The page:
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Confessions of a Mormon Boy

Rating: 4 out of 5 stars
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Confessions of a Mormon Boy is an odyssey, a tormented soul in search of the meaning of life, love and his true self.

Ostensibly this one man show is the story of a gay man born into a devout Mormon family who struggles with the doctrinal prejudices of his church and community, flees the oppressive disapproval of Salt Lake City (getting himself excommunicated on the way), and ends up as a high end escort in the Sodam and Gamorrah that is New York City.

However the real fascination for the observer is the emotional and spiritual journey that Steven Fales describes; his initial attempts to convert and conform, going as far as therapy sessions to rid him of his SSA (same sex attraction), a two year missionary period in Portugal and even marrying a good Mormon girl and fathering two children.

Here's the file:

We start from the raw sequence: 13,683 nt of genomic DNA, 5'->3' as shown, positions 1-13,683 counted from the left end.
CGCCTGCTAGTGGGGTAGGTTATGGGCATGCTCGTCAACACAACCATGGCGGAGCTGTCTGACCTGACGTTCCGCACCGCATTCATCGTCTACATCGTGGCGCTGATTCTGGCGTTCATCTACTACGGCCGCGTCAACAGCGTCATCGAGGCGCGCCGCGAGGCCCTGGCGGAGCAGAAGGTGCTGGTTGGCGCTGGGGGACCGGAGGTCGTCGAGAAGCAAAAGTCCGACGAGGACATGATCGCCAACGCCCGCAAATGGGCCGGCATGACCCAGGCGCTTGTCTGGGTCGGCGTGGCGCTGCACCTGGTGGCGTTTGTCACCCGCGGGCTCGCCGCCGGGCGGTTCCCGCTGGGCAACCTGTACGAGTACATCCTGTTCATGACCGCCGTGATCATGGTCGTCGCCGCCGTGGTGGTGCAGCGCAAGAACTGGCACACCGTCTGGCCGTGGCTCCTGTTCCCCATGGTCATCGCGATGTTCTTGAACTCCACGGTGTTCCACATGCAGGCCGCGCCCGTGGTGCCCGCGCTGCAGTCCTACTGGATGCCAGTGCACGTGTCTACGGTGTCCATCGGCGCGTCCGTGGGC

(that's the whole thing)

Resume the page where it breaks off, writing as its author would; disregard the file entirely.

It’s a difficult task to tell your own story in such a public manner and not seem to be self indulgent or to be using the audience as a confessional or extended therapy, but Fales cleverly manages to avoid self pity and cathartic histrionics and describes his very moving and very funny journey in a positive and ultimately uplifting way. He never rages against the bigots and hypocrites who dismiss him and he (eventually) takes full responsibility for his own hedonistic decline into sex and drug addiction.

We are left with the feeling that although the quest to find himself almost ended in self destruction he leaves the stage with his soul relatively at peace, able to enjoy his adored children whilst still able be himself, namely, a happily gay man.

Fales captivates his audience with a sometimes moving, often funny and occasionally shocking odyssey from sexual denial to emotional salvation.

- Keith Myers


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